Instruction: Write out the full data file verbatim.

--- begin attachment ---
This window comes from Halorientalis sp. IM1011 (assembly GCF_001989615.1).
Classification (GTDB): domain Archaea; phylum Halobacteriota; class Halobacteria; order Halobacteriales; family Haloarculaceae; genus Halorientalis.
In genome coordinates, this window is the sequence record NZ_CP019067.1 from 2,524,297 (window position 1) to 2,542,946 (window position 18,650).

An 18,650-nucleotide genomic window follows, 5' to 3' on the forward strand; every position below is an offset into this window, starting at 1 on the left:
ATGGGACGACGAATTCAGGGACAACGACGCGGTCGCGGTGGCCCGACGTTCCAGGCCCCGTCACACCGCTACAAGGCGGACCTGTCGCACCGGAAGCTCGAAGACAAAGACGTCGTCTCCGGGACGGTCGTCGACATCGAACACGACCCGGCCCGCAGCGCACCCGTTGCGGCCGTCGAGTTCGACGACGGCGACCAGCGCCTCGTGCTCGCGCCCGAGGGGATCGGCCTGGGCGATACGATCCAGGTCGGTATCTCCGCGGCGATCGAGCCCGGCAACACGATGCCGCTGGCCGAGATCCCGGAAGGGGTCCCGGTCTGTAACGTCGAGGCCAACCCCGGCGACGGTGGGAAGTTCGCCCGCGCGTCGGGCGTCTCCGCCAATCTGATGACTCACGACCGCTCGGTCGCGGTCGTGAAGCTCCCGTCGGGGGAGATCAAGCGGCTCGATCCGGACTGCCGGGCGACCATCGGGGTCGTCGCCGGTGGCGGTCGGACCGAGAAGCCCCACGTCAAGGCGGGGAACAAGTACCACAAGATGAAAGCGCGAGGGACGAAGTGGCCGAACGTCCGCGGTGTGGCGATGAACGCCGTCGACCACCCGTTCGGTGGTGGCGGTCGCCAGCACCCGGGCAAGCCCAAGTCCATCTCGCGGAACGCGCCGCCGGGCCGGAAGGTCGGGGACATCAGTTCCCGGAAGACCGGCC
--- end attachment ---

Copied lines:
This window comes from Halorientalis sp. IM1011 (assembly GCF_001989615.1).
Classification (GTDB): domain Archaea; phylum Halobacteriota; class Halobacteria; order Halobacteriales; family Haloarculaceae; genus Halorientalis.
In genome coordinates, this window is the sequence record NZ_CP019067.1 from 2,524,297 (window position 1) to 2,542,946 (window position 18,650).

An 18,650-nucleotide genomic window follows, 5' to 3' on the forward strand; every position below is an offset into this window, starting at 1 on the left:
ATGGGACGACGAATTCAGGGACAACGACGCGGTCGCGGTGGCCCGACGTTCCAGGCCCCGTCACACCGCTACAAGGCGGACCTGTCGCACCGGAAGCTCGAAGACAAAGACGTCGTCTCCGGGACGGTCGTCGACATCGAACACGACCCGGCCCGCAGCGCACCCGTTGCGGCCGTCGAGTTCGACGACGGCGACCAGCGCCTCGTGCTCGCGCCCGAGGGGATCGGCCTGGGCGATACGATCCAGGTCGGTATCTCCGCGGCGATCGAGCCCGGCAACACGATGCCGCTGGCCGAGATCCCGGAAGGGGTCCCGGTCTGTAACGTCGAGGCCAACCCCGGCGACGGTGGGAAGTTCGCCCGCGCGTCGGGCGTCTCCGCCAATCTGATGACTCACGACCGCTCGGTCGCGGTCGTGAAGCTCCCGTCGGGGGAGATCAAGCGGCTCGATCCGGACTGCCGGGCGACCATCGGGGTCGTCGCCGGTGGCGGTCGGACCGAGAAGCCCCACGTCAAGGCGGGGAACAAGTACCACAAGATGAAAGCGCGAGGGACGAAGTGGCCGAACGTCCGCGGTGTGGCGATGAACGCCGTCGACCACCCGTTCGGTGGTGGCGGTCGCCAGCACCCGGGCAAGCCCAAGTCCATCTCGCGGAACGCGCCGCCGGGCCGGAAGGTCGGGGACATCAGTTCCCGGAAGACCGGCC